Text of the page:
Put words like "creative" or "effective" on your resume, and you probably won't be hired. The website Linkedin warns that these words are used so much that the hiring manager is likely to trash the resume altogether.
If you are selling yourself on your resume or in person for a job by using phrases like "creative" or "motivated", you can join the crowds of people around the world who are doing the very same thing. The professional online network, Linkedin has identified the most overused professional buzzwords. They are:
4. Extensive Experience
5. Track Record
A few other annoying and overused resume buzzwords are problem-solving, innovative, communication skills, dynamic and interpersonal skills.
CTV reports that Danielle Restivo, a manager of corporate communications says the word, "creative" wasn't even on the list last year in Canada, but it now leads not only there, but also in Australia, Germany, the Netherlands, the U.K., and the United States.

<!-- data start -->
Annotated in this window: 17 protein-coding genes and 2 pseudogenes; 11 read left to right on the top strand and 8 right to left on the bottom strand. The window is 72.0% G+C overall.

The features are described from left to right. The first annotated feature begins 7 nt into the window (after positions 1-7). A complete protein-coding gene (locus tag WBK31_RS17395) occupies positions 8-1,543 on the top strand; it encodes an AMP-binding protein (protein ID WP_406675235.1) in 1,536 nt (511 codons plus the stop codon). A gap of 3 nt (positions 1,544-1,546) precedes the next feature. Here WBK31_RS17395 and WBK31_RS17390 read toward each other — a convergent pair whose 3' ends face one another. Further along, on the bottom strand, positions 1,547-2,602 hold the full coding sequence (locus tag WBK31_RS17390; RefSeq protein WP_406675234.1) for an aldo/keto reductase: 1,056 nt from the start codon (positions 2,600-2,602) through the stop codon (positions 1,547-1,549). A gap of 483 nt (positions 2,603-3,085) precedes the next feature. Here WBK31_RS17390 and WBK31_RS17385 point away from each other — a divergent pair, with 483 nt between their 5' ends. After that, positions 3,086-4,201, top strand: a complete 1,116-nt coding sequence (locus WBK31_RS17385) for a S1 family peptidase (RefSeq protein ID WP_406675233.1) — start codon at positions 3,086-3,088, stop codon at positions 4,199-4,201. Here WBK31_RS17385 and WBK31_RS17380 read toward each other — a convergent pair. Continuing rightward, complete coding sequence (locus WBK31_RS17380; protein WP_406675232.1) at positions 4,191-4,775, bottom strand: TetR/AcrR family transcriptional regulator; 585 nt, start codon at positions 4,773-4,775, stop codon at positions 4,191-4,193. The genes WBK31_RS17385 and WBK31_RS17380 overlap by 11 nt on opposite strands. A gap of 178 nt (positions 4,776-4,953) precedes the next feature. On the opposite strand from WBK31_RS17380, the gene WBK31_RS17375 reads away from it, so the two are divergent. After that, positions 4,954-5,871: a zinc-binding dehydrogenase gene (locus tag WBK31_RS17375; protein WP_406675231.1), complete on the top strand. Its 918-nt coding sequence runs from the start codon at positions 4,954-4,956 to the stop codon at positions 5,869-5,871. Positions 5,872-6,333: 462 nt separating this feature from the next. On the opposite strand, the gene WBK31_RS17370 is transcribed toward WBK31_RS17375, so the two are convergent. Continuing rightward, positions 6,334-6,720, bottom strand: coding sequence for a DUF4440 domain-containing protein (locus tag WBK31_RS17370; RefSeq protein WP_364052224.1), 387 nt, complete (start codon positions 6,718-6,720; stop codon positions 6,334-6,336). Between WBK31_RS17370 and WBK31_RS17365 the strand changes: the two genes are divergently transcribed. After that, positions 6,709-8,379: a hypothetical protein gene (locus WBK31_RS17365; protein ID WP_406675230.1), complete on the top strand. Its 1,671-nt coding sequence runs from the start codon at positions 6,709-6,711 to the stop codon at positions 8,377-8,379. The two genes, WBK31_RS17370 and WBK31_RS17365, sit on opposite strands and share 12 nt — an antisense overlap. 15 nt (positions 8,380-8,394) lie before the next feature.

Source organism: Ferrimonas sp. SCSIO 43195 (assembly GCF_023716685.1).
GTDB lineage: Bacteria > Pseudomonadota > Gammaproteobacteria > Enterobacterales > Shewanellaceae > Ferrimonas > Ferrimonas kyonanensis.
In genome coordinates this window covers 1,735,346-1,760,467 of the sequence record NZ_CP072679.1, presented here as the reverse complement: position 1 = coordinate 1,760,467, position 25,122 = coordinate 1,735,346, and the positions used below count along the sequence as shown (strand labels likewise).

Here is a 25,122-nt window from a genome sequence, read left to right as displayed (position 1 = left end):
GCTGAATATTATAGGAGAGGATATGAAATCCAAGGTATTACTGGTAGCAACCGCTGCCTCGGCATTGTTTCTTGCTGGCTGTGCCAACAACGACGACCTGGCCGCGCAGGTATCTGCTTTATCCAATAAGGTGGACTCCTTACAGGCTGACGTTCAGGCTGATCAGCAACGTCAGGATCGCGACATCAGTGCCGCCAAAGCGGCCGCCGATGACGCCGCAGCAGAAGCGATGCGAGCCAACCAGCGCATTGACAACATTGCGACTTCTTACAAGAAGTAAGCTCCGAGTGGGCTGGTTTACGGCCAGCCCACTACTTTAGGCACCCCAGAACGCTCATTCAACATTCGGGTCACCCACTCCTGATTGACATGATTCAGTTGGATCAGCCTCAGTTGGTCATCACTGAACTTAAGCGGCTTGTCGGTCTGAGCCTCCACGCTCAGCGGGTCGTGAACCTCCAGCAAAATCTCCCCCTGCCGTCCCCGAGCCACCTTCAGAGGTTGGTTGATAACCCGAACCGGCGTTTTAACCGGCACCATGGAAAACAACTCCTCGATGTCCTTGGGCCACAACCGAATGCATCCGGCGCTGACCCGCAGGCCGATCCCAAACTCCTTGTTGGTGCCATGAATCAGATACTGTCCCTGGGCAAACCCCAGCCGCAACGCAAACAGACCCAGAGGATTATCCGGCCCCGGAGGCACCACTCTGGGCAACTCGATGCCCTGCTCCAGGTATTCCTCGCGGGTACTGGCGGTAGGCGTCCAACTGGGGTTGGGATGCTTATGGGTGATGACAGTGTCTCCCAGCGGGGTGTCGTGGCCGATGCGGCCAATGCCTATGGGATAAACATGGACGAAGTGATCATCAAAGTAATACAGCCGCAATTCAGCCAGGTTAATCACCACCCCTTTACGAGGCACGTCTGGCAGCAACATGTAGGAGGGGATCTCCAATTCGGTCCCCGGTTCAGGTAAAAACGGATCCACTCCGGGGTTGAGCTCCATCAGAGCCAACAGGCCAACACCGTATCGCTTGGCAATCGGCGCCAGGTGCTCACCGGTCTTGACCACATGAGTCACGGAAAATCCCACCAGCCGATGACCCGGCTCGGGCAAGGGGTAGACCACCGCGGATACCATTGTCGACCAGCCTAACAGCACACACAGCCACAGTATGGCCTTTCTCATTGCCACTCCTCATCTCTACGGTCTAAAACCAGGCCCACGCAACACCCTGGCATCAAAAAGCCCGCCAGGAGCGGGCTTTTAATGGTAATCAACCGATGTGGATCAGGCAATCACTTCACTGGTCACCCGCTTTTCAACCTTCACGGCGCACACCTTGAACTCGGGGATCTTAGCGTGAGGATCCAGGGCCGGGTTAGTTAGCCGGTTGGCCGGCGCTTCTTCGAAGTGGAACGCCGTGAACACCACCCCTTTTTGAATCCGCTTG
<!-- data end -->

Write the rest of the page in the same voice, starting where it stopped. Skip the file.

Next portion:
Restivo says that once everyone uses the word creative, it starts to become diluted making it impossible for the individual to stand out. She suggests giving concrete descriptions of your accomplishments in your career in order to show your abilities.
"So, for example, if you're a sales professional, you achieved above your quota every quarter of the year. If you're a marketing professional, you created a really interesting program that really changed perceptions about the way people felt about a brand -- things like that that really set you apart."
The New York Daily News reports that Linkedin found that the annoying phrases from 2010, which included "team player," "results-oriented," "entrepreneurial" and "fast-paced", were replaced by "creative," "communications skills," "organizational" and "effective" in 2011.
Experts say all these words don't really mean much, and shouldn't be put on a resume. They also say that the same is true around the world, where slightly different words are used to create pointless business blather.
In Brazil, workers were bombarded with word “multinational,” while in India, employees were advised to be “effective.” Spaniards grew weary of hearing the word “managerial’ and the French felt bored after being repeatedly told to be more “dynamic.”